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Ludgate, whence named, iv. 23.
Ludiken, the Mercian, going to avenge Bernulf, is surprised by the

East-angles and put to the sword, iv. 161.
Lupicinus, sent over deputy into this island by Julian the emperor,

but soon recalled, iv. 74.
Lupus, bishop of Troyes, affiftant to Germanus of Auxerre, in the

reformation of the British church, iv. 90.
Luther, a monk, one of the first reformers, i. 206. His vehement

writing against the errours of the Roman church commended,

232.
Lutherans, an errour charged upon them, iv. 262.
Lycurgus, how he secured the crown of Lacedemon to his family,
iii. 189. Makes the power of the people superiour to that of
the king, 240.

M
MADAN, succeeds his father Locrinę, iv. 12.
Magistrates, civil, to be obeyed as God's vicegerents, i.95. Should

take care of the public sports and festival pastimes, 121, 122.
Their particular and general end, 133. Tenure of, ii. 271.
Effeminate ones not fit to govern, 447, 448. Not to use force
in religious matters, 324, 343. Reasons against their so doing,

337. Should see that conscience be not inwardly violated, 342.
Maglaunus, duke of Albania, marries Gonoril eldest daughter of

king Leir, iv. 15.
Maglocune, furnamed the Island Dragon, one of the five that reigned

toward the beginning of the Saxon heptarchy, iv. 114. His

wicked character, ibid.
Magus, son and successor of Samothes, whom fome fable to have

been the first peopler of this island, iv. 3.
Maimonides, his difference between the kings of Israel and those of

Judah, iii. 144.
Mulcolm, son of Kened king of Scots, falling upon Northumber-

land, is utterly overthrown by Uthred, iv. 221. Some say by
Malcolm, son of the Cumbrian king, made king of Scotland in

the room of Macbeth, iv. 244.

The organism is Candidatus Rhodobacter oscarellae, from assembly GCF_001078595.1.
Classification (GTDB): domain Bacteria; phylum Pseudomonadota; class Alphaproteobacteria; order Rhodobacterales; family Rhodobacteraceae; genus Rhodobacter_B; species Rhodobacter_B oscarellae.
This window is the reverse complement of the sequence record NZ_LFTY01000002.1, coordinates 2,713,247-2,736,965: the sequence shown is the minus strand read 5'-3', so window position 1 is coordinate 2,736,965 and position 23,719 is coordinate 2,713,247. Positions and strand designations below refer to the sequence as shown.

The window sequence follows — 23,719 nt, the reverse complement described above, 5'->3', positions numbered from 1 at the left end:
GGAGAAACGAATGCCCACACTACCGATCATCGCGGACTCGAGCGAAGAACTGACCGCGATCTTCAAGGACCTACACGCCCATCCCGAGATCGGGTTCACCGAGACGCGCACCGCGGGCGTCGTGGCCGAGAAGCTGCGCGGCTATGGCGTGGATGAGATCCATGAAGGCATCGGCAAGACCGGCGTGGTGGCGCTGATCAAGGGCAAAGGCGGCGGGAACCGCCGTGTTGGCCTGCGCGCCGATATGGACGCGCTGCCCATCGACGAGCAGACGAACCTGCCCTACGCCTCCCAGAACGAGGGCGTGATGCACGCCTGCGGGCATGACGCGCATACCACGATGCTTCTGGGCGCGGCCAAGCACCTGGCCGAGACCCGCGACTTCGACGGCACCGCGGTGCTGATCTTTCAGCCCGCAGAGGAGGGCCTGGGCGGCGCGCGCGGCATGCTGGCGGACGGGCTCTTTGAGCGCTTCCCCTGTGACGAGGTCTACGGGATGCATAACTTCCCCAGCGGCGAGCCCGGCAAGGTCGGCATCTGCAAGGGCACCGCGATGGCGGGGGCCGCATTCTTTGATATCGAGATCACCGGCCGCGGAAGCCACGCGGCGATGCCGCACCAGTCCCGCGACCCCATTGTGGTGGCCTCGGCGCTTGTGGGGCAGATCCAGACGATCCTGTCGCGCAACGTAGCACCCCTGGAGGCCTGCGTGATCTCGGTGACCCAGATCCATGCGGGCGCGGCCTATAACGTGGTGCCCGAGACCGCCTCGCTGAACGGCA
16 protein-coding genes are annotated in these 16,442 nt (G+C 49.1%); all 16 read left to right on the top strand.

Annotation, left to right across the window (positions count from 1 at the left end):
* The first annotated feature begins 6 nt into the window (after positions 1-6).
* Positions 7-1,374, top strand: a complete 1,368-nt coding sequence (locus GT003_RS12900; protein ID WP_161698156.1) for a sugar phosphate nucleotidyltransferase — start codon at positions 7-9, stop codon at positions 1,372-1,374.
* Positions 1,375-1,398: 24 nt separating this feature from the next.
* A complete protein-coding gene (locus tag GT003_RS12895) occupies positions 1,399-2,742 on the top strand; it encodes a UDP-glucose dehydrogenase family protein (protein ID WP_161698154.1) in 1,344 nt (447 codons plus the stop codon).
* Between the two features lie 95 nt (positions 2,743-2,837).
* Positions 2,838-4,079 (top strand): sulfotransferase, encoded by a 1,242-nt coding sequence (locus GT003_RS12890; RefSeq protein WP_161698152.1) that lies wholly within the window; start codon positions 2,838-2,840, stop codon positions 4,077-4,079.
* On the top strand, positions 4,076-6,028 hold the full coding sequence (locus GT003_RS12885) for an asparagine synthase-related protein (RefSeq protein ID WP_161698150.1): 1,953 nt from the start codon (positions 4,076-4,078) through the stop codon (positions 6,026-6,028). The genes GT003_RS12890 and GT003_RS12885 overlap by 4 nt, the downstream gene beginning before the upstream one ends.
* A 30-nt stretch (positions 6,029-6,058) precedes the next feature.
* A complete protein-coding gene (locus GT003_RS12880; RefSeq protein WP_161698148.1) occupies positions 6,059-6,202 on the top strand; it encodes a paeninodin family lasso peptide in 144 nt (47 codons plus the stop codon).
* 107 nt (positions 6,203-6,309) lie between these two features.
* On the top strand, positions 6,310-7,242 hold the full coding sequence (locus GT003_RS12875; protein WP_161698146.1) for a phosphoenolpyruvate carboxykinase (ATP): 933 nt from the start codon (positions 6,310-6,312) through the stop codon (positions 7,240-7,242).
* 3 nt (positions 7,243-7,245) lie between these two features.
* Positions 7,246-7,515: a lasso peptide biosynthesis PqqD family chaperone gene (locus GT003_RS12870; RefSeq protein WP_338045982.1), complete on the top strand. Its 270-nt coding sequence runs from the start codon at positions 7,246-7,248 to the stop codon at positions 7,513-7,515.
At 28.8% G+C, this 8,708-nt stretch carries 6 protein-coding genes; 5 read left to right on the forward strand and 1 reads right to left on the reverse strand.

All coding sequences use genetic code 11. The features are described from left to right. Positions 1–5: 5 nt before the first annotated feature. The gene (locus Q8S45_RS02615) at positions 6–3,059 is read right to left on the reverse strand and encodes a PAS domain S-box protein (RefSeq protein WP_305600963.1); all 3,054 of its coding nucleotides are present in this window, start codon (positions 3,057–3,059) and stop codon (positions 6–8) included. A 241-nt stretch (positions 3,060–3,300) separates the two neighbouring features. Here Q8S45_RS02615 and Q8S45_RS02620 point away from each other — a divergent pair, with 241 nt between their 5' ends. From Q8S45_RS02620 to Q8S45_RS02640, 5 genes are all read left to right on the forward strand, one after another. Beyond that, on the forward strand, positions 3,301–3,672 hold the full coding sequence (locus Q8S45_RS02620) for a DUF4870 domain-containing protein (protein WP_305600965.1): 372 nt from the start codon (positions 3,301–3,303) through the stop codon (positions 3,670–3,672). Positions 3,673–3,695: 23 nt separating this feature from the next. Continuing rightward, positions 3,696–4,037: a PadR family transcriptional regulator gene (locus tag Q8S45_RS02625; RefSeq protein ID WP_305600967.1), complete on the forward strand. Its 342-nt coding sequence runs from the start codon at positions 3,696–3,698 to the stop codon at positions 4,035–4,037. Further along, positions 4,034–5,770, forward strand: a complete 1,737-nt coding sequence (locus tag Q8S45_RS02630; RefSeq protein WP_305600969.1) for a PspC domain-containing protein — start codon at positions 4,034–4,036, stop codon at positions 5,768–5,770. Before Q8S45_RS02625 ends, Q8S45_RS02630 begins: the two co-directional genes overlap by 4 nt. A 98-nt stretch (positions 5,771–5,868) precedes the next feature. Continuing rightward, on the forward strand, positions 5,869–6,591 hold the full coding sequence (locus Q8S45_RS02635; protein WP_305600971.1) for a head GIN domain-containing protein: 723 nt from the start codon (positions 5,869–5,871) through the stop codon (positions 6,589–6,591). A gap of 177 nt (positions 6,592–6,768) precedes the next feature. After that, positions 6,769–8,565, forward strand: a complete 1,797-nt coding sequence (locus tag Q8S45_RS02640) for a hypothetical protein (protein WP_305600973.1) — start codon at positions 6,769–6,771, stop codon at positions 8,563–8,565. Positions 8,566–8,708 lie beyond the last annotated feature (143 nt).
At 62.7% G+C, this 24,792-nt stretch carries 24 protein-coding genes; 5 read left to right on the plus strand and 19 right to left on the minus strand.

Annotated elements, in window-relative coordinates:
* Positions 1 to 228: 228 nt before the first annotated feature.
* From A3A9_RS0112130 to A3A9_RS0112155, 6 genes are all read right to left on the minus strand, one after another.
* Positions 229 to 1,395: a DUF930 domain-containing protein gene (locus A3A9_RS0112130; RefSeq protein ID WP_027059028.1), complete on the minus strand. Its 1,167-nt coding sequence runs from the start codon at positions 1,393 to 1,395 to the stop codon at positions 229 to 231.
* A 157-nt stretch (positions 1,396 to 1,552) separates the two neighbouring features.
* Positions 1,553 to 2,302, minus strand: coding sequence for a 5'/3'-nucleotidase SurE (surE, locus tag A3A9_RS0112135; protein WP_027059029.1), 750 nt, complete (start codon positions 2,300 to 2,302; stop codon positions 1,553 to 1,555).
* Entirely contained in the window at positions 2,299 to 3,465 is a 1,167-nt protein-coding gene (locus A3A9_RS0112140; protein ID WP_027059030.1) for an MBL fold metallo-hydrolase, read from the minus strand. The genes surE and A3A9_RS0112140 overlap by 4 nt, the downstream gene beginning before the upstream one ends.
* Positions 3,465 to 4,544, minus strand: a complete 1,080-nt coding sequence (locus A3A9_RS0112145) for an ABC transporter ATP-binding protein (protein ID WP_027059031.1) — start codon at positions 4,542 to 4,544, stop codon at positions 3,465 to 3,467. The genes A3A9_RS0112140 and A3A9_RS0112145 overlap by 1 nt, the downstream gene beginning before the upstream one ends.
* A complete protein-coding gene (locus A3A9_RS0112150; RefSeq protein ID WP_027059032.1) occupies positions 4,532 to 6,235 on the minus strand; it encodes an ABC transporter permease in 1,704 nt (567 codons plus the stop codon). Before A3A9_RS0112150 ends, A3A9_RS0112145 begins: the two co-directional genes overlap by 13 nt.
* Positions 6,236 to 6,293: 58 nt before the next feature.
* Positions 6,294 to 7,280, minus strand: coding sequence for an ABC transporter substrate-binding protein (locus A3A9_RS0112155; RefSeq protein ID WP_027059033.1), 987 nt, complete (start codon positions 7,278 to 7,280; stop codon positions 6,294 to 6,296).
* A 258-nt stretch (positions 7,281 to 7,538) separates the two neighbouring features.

Malcolm, king of Scotland, coming to visit king Edward, swears

brotherhood with Tofti the Northumbrian, iv. 246. Afterward
in his absence harasses Northumberland, ibid.
7

Mandubratius,

Iric, 227

ii. 167.

Mandubratius, son of Immanuentius, favoured by the Trinobantes

against Caffibelan, iv. 36.
Manifesto of the lord protector of England, &c. against the depre-
dations of the Spaniards, v. 12.

In Latin, vi.go.
Marcus Aurelius, ready to lay down the government, if the senate or

people required it, iii. 250.
Marganus, the son of Gonoril, deposes his aunt Cordeilla, iv. 16.

Shares the kingdom with his coufin Cunedagius, invades him,

but is met and overcome by him, ibid.
Marganus, the son of Archigallo, a good king. iv. 22.
Marinaro, a learned Carmelite, why reproved by cardinal Pool,
Marius, the son of Arviragus, is said to have overcome the Picts,

and flain their king Roderic, iv. 64.
Marriage, not properly fo, where the most honest end is wanting,

i: 350. The fulfilling of conjugal love and happiness, rather
than the remedy of luit, 353. Love and peace in families broke
by a forced continuance of matrimony, 357. May endanger the
life of either party, 371. Not a mere carnal coition, 373.
Compared with other covenants broken for the good of men,
373, 374. No more a command than divorce, ii. 13. The